Åre is best known for its slopes and the metropolitan pulse that pumps during the winter season. But Åre's history as a tourist destination is nothing new. As early as the 12th century, thousands of pilgrims from all over Europe stopped in the village during their walk to St. Olav's tomb in Nidaros, present-day Trondheim.
Årefjällen as a destination for long-distance tourists emerged during the latter part of the 19th century. Åre then began to transform from a farming village into an international tourist destination. Before that, the valley was characterized by agriculture combined with hunting and fishing. Åre old church dates to the early 13th century.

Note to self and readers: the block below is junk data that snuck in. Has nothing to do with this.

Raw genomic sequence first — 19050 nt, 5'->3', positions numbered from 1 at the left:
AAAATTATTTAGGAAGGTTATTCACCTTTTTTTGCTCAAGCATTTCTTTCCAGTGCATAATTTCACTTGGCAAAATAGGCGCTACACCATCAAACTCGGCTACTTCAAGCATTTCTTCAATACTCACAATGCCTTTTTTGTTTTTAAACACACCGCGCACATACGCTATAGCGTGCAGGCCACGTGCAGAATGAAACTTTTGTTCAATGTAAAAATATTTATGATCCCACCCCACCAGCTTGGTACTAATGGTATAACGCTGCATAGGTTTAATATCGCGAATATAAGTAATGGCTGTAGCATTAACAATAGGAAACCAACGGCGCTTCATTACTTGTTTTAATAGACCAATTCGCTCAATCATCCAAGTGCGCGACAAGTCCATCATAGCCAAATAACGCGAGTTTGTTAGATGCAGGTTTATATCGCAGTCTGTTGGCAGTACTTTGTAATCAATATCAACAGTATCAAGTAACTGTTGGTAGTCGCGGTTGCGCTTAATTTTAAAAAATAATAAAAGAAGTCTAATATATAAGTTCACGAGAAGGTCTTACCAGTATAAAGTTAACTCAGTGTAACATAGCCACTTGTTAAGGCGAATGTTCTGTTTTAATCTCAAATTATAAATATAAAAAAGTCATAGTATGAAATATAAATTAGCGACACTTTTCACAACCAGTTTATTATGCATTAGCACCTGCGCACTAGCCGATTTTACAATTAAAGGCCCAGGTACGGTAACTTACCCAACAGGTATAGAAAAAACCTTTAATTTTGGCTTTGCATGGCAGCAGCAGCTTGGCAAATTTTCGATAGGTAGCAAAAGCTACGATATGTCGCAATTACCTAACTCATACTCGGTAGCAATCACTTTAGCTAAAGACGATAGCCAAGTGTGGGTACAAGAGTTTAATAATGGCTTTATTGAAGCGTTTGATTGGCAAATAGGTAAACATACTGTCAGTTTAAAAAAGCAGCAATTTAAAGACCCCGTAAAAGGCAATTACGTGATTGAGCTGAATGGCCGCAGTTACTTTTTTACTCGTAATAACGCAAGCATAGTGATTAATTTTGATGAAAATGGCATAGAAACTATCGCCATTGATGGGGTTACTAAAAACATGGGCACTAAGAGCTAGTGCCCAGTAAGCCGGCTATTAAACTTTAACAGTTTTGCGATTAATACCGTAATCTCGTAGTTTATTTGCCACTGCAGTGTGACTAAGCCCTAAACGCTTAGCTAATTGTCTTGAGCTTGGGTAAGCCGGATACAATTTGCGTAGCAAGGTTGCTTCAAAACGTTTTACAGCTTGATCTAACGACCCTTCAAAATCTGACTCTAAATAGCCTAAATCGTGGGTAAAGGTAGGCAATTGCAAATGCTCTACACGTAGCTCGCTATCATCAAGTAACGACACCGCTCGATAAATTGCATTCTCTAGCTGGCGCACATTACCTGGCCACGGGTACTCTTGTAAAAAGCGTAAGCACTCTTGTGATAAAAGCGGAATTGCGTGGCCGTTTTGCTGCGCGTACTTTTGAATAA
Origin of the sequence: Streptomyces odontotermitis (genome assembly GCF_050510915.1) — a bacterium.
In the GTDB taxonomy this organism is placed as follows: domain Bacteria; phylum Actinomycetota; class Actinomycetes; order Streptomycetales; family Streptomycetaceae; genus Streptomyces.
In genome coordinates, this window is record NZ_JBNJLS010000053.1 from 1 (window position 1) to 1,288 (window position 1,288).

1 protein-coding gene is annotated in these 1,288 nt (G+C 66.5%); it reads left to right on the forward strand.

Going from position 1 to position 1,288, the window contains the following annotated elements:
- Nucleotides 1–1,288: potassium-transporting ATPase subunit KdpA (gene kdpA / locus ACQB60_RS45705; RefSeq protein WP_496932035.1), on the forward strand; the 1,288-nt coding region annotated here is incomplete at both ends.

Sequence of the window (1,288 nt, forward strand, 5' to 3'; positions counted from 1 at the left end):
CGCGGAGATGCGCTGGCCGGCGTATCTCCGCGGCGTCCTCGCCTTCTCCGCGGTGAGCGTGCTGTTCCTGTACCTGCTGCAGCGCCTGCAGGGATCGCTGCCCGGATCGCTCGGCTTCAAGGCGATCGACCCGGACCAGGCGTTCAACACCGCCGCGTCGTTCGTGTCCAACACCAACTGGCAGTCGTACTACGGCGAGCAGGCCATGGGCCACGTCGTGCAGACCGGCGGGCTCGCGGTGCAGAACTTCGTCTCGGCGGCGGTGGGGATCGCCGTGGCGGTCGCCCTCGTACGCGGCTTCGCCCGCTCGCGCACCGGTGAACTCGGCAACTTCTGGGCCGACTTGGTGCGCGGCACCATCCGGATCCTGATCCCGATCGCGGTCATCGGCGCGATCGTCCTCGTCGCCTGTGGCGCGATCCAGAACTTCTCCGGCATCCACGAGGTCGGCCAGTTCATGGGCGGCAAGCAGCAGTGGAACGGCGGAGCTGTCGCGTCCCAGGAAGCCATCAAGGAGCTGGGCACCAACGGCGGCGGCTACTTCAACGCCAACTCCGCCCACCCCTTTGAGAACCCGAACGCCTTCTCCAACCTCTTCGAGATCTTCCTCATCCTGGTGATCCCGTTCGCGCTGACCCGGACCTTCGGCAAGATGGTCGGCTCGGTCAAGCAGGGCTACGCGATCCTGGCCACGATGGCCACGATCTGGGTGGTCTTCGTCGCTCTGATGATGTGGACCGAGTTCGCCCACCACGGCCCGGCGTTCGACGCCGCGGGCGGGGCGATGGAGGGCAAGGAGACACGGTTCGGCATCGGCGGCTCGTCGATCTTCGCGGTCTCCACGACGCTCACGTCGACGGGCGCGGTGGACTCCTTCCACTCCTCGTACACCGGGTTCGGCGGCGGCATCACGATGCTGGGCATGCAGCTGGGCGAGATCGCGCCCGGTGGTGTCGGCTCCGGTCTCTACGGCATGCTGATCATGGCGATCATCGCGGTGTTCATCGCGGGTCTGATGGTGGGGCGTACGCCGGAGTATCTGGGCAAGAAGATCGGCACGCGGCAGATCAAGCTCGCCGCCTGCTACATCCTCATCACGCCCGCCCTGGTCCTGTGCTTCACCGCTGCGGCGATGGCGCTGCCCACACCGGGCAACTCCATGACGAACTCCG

Firstly, it was the high and clean air that attracted the early guests, often called "air guests". Hunting and fishing also played an important role, as showed by the hunting villas built from around 1880-1915, such as Skalstugan and Rensjösätern. From the beginning, it was summer tourism that was greatest and until the beginning of the 1970s Åre was visited by as many people during the summer as in the winter.
The entire history of Åre can be followed at Åre Museum in Bergbanan's mountain station, which is always open when the Bergbanan runs.